Ambassador School of Global Education

3201 West 8th Street - Los Angeles CA - 90005
Type of autonomy arrangement: Pilot Schools
Basic Profile

Opened In







District - Pilot


Determine learning program
Set school-level policy
Determine professional development
Determine authorizer assessments
Determine state assessments


Select colleagues
Evaluate colleagues
Transfer or terminate colleagues
Determine tenure policy
Select leaders


Determine school budget
Set staff pattern
Determine compensation
Determine teacher workday
Set schedule
Teacher Authority Is...
De Jure and De Facto

De jure authority is granted to the school governing board via the pilot agreement, which is in the form of a Memorandum of Understanding (MOU) between LAUSD and UTLA. The MOU gives the board authority to make decisions in some areas. De facto, the governing board transfers this authority to the teachers, who collectively make decisions in areas indicated. In addition to the MOU, teachers collectively write an Elect to Work Agreement (EWA) for their site on an annual basis that outlines the working conditions at the school that are different from those outlined in the collective bargaining agreement between the district and union. For example, they can expand their own work hours, require participation in school events, and expand professional development requirements. This is a means to exercise more autonomy at the school level, at the will of the teachers. Teachers at the site vote on the terms they outline in the EWA, and anyone who does not agree to work under the conditions will enter the district’s hiring pool and default to the working conditions outlined in the existing collective bargaining agreement.

About the Learning Program

Our Mission: The Ambassador School of Global Education nurtures children, helping them experience success in academic and social settings with an appreciation of the various cultures, languages, and communities around the world.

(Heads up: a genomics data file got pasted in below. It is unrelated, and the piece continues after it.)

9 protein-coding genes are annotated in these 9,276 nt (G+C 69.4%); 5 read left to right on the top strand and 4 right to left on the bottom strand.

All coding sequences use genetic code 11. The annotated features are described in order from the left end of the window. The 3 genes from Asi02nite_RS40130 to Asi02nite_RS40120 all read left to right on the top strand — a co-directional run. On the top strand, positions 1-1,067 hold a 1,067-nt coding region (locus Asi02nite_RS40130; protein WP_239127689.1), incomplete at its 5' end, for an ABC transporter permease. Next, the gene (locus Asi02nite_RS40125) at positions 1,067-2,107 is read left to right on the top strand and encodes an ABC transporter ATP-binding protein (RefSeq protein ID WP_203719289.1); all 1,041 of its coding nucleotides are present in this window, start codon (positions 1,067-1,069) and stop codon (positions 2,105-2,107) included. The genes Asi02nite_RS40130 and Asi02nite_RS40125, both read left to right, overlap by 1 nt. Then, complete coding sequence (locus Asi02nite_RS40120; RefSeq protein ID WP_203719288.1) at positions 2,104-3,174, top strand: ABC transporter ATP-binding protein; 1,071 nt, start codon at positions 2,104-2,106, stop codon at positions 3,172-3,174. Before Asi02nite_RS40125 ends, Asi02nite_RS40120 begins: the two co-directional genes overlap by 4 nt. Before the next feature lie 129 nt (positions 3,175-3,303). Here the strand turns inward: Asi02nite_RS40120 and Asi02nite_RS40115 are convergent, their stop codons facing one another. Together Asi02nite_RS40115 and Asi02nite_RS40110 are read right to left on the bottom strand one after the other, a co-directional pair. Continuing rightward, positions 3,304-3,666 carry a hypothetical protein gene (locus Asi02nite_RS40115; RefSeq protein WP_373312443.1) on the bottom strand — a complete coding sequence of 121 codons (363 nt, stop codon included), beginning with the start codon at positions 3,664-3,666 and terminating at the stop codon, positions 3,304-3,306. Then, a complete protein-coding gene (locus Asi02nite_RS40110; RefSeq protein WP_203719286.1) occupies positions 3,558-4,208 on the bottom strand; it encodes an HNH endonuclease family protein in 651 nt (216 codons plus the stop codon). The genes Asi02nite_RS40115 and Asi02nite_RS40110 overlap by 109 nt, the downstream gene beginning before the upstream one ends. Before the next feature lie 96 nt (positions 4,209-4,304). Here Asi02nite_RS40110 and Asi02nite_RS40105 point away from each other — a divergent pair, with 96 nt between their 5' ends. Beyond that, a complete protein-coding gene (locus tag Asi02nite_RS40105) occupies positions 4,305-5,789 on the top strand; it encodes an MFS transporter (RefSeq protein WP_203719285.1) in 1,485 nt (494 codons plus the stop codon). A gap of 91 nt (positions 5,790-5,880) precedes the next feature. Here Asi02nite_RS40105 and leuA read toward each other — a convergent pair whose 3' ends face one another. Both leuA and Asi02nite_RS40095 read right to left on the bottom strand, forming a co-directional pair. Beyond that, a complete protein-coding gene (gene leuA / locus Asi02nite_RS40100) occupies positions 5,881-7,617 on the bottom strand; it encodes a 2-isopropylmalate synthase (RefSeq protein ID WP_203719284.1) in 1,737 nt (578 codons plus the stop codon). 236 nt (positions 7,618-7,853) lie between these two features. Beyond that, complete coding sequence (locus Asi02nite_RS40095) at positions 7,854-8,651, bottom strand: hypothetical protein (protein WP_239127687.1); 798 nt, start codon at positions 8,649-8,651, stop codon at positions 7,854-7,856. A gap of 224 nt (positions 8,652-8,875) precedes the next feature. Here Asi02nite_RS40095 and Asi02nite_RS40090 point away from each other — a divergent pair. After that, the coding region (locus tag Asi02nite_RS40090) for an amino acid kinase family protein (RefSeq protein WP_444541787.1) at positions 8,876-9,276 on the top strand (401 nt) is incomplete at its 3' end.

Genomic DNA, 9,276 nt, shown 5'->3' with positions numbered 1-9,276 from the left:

Our Vision: Regardless of a child’s background, cultural experiences, and family history, all children have access to educational experiences that present opportunities to excel in academic, social, and cross-cultural settings. All students will be taught in a culture that supports preparation for college. Coursework in school will engage the community on issues that are relevant and personal. Students will be able to compete and participate on a global scale.

Leadership Development Program
When ALC opened, the teachers created their signature Leadership Development Program. All students are required to complete 40 hours of leadership activities per semester adding up to 320 hours of service by the time they graduate from school. ALC partners with over 20 local organizations (such as CARECEN, YMCA, and STOKED) to provide students a wide range of leadership experiences. Students create their own leadership plan based on their passions and interests; teachers support and mentor each student on their journey.

The Impact of ACL on Students
At the end of their senior year, students stand in front of their family, teachers, and community members to reflect on their journey including how the school opened them up to people and experiences that they would not have otherwise. The Leadership Development Program prepares students for life after high school with 93% being accepted to a 2 or 4-year college; 58% were accepted to a 4-year college.

How can my school start a similar program?
If your school wants to start a program that partners with many community organizations, here are three tips:

  1. Exercise staffing autonomy and find teachers who enjoy partnering with other organizations.
  2. Exercise scheduling autonomy to create time for students to leave the classroom and learn in the community.
  3. Exercise budget autonomy to support the program. Teachers at ALC are compensated for running clubs and supporting students.